In the House
François Ozon makes a triumphant, wildly iconoclastic return to form with his latest film, "In the House," which is described in some quarters as a "thriller" and a "mystery." It’s neither, really, though it does thrill with a darkly comic, literate script and fine acting; and it does plumb the mysterious connections between fiction and reality, whether those connections take a mathematical form (imaginary numbers) or manifest in a literal manner.
Jaded teacher Germain (Fabrice Luchini) endures most of his literature students, and barely tolerates the pedagogical reforms that have taken place at the high school where he’s long worked. When a smart, strange young student named Claude (Ernst Umhauer) turns in an assignment in which he recounts his half-creepy, half-needy, half-anthropological observations of his friends "ideal family," Germain takes a growing interest. So does his wife Jeanne (Kristen Scott Thomas), from whom he’s become remote, by imperceptible degrees.
For a time Claude’s real life literary adventures thrill and divert Germain and Jeanne, who view each installment as a fresh chapter in some sort of serialized novel and regard the real people Claude talks about as fictional characters, picking apart their motivations and psyches. But as the story progresses, and catches Germain and Jeanne up in its pages, its ending -- unexpected, and yet inevitable -- draws ever closer.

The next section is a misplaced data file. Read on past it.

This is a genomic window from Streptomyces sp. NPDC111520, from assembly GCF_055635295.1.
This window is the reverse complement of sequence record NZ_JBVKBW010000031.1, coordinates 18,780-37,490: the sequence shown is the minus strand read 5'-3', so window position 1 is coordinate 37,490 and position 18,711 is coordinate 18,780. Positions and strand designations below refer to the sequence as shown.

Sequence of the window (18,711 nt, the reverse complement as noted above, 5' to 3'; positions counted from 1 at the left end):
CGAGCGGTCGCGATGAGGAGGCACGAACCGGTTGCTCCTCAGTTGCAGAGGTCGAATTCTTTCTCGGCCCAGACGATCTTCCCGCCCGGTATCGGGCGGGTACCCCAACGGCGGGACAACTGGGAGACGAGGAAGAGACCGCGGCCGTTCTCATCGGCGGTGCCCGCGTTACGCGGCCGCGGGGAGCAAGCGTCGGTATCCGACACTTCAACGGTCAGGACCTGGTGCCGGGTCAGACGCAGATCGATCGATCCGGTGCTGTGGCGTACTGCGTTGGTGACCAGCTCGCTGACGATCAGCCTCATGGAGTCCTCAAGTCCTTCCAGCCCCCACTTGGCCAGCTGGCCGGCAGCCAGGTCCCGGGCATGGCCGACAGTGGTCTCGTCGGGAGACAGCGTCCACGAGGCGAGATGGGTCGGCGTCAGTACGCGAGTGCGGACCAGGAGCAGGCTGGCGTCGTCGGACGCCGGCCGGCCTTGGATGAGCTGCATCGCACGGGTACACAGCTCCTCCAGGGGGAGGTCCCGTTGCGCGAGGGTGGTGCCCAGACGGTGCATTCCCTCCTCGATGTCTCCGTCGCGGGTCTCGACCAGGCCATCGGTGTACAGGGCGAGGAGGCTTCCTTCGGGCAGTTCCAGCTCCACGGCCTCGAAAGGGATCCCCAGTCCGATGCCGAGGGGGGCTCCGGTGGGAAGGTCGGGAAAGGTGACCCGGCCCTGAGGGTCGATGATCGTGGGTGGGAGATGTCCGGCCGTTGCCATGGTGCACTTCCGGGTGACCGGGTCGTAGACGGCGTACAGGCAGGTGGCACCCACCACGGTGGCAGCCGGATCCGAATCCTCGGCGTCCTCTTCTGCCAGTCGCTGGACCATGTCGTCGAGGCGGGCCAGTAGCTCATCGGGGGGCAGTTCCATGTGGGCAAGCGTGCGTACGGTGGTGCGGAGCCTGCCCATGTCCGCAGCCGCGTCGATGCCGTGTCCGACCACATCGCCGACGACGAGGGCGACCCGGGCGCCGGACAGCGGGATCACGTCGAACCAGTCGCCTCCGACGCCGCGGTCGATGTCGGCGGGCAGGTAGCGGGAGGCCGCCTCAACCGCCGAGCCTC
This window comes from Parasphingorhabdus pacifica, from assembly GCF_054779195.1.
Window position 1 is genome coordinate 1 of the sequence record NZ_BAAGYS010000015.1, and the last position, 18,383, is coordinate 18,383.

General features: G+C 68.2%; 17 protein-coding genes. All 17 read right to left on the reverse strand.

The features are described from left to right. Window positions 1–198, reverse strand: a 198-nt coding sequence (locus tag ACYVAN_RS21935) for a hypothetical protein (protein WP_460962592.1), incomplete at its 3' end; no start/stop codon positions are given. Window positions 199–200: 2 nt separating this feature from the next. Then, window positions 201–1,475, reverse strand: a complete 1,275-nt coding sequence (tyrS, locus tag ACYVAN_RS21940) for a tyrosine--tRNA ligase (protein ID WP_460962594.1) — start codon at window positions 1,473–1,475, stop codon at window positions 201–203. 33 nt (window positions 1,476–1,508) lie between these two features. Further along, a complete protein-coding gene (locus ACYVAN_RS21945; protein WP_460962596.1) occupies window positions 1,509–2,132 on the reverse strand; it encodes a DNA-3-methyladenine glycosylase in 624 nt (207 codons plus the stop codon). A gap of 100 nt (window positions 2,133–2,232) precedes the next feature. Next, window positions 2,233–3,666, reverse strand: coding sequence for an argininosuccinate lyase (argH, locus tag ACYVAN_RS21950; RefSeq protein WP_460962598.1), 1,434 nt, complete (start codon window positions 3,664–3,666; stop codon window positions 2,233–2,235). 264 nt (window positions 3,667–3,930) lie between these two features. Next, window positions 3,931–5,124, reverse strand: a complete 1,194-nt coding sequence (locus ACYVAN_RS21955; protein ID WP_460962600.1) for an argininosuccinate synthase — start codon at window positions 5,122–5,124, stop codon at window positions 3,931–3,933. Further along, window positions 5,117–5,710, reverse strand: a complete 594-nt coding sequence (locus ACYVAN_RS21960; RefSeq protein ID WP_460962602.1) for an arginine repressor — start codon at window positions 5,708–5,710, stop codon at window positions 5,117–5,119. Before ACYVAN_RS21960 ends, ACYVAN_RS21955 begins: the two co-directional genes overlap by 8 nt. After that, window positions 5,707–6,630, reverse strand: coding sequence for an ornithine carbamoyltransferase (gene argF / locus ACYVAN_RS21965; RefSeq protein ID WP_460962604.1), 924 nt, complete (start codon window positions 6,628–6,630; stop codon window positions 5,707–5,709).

There are strains of Hitchcock here, and -- closer to the surface -- of Woody Allen, but "In the House" stands apart as its own film, unique and captivating. Even the extras are a little unlike what you may have seen before; the "Making Of" featurette eschews voice over and interviews, and simply shows Ozon rehearsing his cast and arguing with them about art, literature, and the script, which Ozon adapted from a play by Juan Mayorga.
There’s a Bloopers reel, a clutch of Deleted Scenes, and footage of the film’s premiere at Le Grand Rex, where it screened for an audience of teachers. There’s also film of "Costume Fittings" and a Poster Gallery, in addition to the Theatrical Trailer.
Some day, some sharp-eyed American director will turn this into a Hollywood movie. Let’s hope he shares Ozon’s willingness to play with genre and format, and let’s pray he has something approaching Ozon’s sense of humor.
Until then (and probably well past), this is a Blu-ray that almost any cinephile is going to want to keep on his shelf, and in viewing rotation. "In the House" is really that good. In fact, it’s so good you’ll instantly forgive Ozon for the disaster that was "Potiche."
"In the House"